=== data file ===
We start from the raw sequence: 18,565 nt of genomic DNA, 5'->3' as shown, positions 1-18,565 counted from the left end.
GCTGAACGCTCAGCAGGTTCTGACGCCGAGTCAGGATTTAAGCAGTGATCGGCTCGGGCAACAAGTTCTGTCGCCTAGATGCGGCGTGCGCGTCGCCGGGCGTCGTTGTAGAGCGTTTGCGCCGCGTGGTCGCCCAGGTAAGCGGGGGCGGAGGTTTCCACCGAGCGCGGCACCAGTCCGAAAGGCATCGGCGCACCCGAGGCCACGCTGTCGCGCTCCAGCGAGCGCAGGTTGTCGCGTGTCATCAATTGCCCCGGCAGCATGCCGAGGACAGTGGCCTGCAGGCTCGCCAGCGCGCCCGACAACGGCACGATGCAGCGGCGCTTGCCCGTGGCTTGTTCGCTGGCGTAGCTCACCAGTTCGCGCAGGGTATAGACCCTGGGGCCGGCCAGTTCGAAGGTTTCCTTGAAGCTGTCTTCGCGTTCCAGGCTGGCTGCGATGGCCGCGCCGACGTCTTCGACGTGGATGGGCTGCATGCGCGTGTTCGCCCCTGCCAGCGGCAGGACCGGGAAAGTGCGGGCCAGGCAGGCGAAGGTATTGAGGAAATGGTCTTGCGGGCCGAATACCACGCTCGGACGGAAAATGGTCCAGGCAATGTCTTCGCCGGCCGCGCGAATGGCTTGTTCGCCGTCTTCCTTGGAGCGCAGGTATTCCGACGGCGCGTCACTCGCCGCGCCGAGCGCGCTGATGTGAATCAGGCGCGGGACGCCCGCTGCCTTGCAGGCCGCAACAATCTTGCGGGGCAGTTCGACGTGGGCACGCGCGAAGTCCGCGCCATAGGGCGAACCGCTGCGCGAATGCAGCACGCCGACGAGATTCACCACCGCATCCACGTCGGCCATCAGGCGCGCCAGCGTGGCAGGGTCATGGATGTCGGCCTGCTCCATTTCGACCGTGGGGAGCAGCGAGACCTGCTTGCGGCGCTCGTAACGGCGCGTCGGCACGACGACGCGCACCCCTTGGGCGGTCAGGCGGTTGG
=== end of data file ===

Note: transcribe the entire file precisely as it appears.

We start from the raw sequence: 18,565 nt of genomic DNA, 5'->3' as shown, positions 1-18,565 counted from the left end.
GCTGAACGCTCAGCAGGTTCTGACGCCGAGTCAGGATTTAAGCAGTGATCGGCTCGGGCAACAAGTTCTGTCGCCTAGATGCGGCGTGCGCGTCGCCGGGCGTCGTTGTAGAGCGTTTGCGCCGCGTGGTCGCCCAGGTAAGCGGGGGCGGAGGTTTCCACCGAGCGCGGCACCAGTCCGAAAGGCATCGGCGCACCCGAGGCCACGCTGTCGCGCTCCAGCGAGCGCAGGTTGTCGCGTGTCATCAATTGCCCCGGCAGCATGCCGAGGACAGTGGCCTGCAGGCTCGCCAGCGCGCCCGACAACGGCACGATGCAGCGGCGCTTGCCCGTGGCTTGTTCGCTGGCGTAGCTCACCAGTTCGCGCAGGGTATAGACCCTGGGGCCGGCCAGTTCGAAGGTTTCCTTGAAGCTGTCTTCGCGTTCCAGGCTGGCTGCGATGGCCGCGCCGACGTCTTCGACGTGGATGGGCTGCATGCGCGTGTTCGCCCCTGCCAGCGGCAGGACCGGGAAAGTGCGGGCCAGGCAGGCGAAGGTATTGAGGAAATGGTCTTGCGGGCCGAATACCACGCTCGGACGGAAAATGGTCCAGGCAATGTCTTCGCCGGCCGCGCGAATGGCTTGTTCGCCGTCTTCCTTGGAGCGCAGGTATTCCGACGGCGCGTCACTCGCCGCGCCGAGCGCGCTGATGTGAATCAGGCGCGGGACGCCCGCTGCCTTGCAGGCCGCAACAATCTTGCGGGGCAGTTCGACGTGGGCACGCGCGAAGTCCGCGCCATAGGGCGAACCGCTGCGCGAATGCAGCACGCCGACGAGATTCACCACCGCATCCACGTCGGCCATCAGGCGCGCCAGCGTGGCAGGGTCATGGATGTCGGCCTGCTCCATTTCGACCGTGGGGAGCAGCGAGACCTGCTTGCGGCGCTCGTAACGGCGCGTCGGCACGACGACGCGCACCCCTTGGGCGGTCAGGCGGTTGG